This is part one of a two-part series.
The number of delinquent youth remanded to the Arkansas Division of Youth Services during the fiscal year that ended in July was the lowest in at least two decades, according to figures recently released by the DYS.
Juvenile judges committed 451 youth to state custody in fiscal year 2017 — a 14 percent decrease from 2015, when commitments to the DYS reached 526.
The commitment rate does not reflect every youth confined in a facility in Arkansas. It excludes kids detained in county-level juvenile detention centers, as well as those who were transferred to the adult criminal justice system. Nonetheless, the decline in DYS commitments, which appears to be driven by local efforts in several of the state's most populous counties, has some advocates cautiously hopeful that Arkansas may be poised to finally overhaul its juvenile justice system.
Over the last two decades, most states have dramatically reduced the number of youth locked away in secure facilities, including Arkansas' neighbors. Texas, Oklahoma, Missouri, Tennessee, Mississippi and Louisiana all lowered their juvenile confinement rates by double digits from 1997 to 2015, according to the U.S. Department of Justice's Office of Juvenile Justice and Delinquency Prevention.
Arkansas' rate decreased by just 8 percent over that period, despite an emerging consensus that confinement is usually a counterproductive and overly expensive response to delinquency. The question now is whether policymakers can translate recent local successes to statewide reform.
"There are parts of the state where things continue to be a problem and others where we're making great progress," DYS Director Betty Guhman told the Arkansas Nonprofit News Network. The DYS is a division of the state Department of Human Services.
A top aide to Gov. Asa Hutchinson with a background in social work, Guhman previously served as chief of staff during Hutchinson's tenures in Congress and the U.S. Department of Homeland Security. The governor named her to run the DYS on an interim basis in July 2016 and made the appointment permanent that September. Guhman seems to channel Hutchinson's preference for cautious, deliberative incrementalism rather than bold calls to immediate action — but she is quietly aiming for big changes.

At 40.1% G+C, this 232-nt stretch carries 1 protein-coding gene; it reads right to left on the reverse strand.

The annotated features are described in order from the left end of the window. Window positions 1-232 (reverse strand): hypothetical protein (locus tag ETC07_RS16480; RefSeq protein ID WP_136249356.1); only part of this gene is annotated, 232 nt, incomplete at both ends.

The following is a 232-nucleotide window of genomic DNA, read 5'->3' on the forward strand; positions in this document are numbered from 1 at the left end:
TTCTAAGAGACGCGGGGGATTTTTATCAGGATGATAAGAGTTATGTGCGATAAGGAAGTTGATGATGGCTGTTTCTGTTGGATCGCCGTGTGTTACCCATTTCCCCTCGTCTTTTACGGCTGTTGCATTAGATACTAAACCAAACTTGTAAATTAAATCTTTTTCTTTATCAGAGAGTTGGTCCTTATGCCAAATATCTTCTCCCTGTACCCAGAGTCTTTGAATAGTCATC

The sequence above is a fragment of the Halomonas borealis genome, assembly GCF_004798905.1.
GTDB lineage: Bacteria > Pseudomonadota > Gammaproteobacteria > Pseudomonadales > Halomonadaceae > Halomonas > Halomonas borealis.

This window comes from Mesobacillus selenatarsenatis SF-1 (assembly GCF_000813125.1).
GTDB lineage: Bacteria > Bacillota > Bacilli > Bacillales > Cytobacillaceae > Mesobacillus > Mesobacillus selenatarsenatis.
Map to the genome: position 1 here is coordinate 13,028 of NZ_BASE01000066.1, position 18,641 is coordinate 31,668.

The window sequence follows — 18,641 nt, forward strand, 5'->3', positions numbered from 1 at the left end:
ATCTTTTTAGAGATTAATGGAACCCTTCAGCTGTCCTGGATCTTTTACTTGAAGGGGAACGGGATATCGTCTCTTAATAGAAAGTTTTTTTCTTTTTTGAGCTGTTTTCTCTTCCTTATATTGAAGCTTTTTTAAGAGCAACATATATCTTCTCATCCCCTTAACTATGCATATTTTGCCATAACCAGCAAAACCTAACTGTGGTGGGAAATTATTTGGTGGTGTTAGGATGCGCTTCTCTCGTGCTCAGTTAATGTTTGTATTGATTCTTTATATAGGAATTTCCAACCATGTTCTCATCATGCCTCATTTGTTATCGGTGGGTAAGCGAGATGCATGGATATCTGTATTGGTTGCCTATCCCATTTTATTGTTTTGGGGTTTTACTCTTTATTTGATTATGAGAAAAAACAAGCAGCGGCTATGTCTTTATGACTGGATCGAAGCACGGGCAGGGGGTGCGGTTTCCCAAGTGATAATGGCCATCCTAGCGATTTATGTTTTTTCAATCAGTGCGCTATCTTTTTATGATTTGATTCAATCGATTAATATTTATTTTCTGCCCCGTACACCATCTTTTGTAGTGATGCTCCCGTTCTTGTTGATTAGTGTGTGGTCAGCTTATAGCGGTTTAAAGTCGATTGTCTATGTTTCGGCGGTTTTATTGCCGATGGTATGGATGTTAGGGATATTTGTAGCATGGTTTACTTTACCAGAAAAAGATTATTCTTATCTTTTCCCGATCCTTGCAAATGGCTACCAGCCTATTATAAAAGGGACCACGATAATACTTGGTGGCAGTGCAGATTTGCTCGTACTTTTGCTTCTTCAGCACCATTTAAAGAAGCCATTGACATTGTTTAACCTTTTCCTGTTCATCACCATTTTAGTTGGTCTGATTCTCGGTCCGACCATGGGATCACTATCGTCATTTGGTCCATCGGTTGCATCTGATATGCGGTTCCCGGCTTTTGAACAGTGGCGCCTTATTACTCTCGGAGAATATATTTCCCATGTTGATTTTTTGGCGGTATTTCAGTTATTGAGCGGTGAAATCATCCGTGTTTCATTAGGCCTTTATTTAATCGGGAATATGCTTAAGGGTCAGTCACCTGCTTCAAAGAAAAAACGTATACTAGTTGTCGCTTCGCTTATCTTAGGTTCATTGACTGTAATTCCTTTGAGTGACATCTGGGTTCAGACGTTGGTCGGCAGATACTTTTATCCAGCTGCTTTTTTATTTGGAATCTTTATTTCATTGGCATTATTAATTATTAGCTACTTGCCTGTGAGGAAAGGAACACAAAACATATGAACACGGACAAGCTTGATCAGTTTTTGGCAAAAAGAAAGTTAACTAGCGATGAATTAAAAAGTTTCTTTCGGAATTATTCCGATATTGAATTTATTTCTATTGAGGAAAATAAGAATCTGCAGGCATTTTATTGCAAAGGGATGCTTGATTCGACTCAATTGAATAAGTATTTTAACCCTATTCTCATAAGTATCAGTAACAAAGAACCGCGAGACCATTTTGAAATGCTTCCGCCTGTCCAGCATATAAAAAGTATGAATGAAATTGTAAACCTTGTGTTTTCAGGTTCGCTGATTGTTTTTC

"The whole juvenile code needs to be revisited," she said. "Do you want to start picking at this or this or this — or do you want a whole rewrite? I think most everybody is supportive of a complete rewrite. ... We're really trying to do that for the [2019 legislative] session, working with judges, providers, other advocates. ... Let's see what we can all agree on and try to move forward."
"We" means three principal players. First, the DYS, which oversees Arkansas' eight residential juvenile facilities, as well as diversion and aftercare programs. Second, the juvenile judges whose courts constitute the "front door" to the system. Third, the nonprofit providers that contract with the DYS to deliver services, from managing residential facilities to administering diversion and aftercare.
In recent years, reformers in Arkansas have largely focused their efforts on the county level rather than the state, partly because of a lack of continuity in DYS leadership since former director Ron Angel retired in 2013. Angel actively pushed for legislation intended to reduce the use of confinement by steering funding toward community-based programs and away from secure facilities. The effort foundered in the state Senate, however, and Angel departed soon afterward.
Angel's successor, Tracy Steele, lasted in the job for a little over a year, as did the next appointee, Marcus Devine. Commitments to the DYS, which declined during Angel's six-year tenure, rose from 2013 to 2015.
Pat Arthur, a lawyer formerly with the National Center for Youth Law, worked closely with Angel from 2007 to 2013 to craft reforms aimed at reducing confinement. "When Ron Angel was in charge of DYS ... there was a genuine effort to downsize facilities," she said. "I worked my whole time there trying to reduce the beds."
"All of the prisons there should be closed," she added, referring to the DYS residential facilities. "They're all antiquated, large institutions that are being shown around the country, in practice and also through research, to be ineffective in providing the kind of rehabilitative programming that youth in trouble with the law need to get back on a positive track and contribute to their community."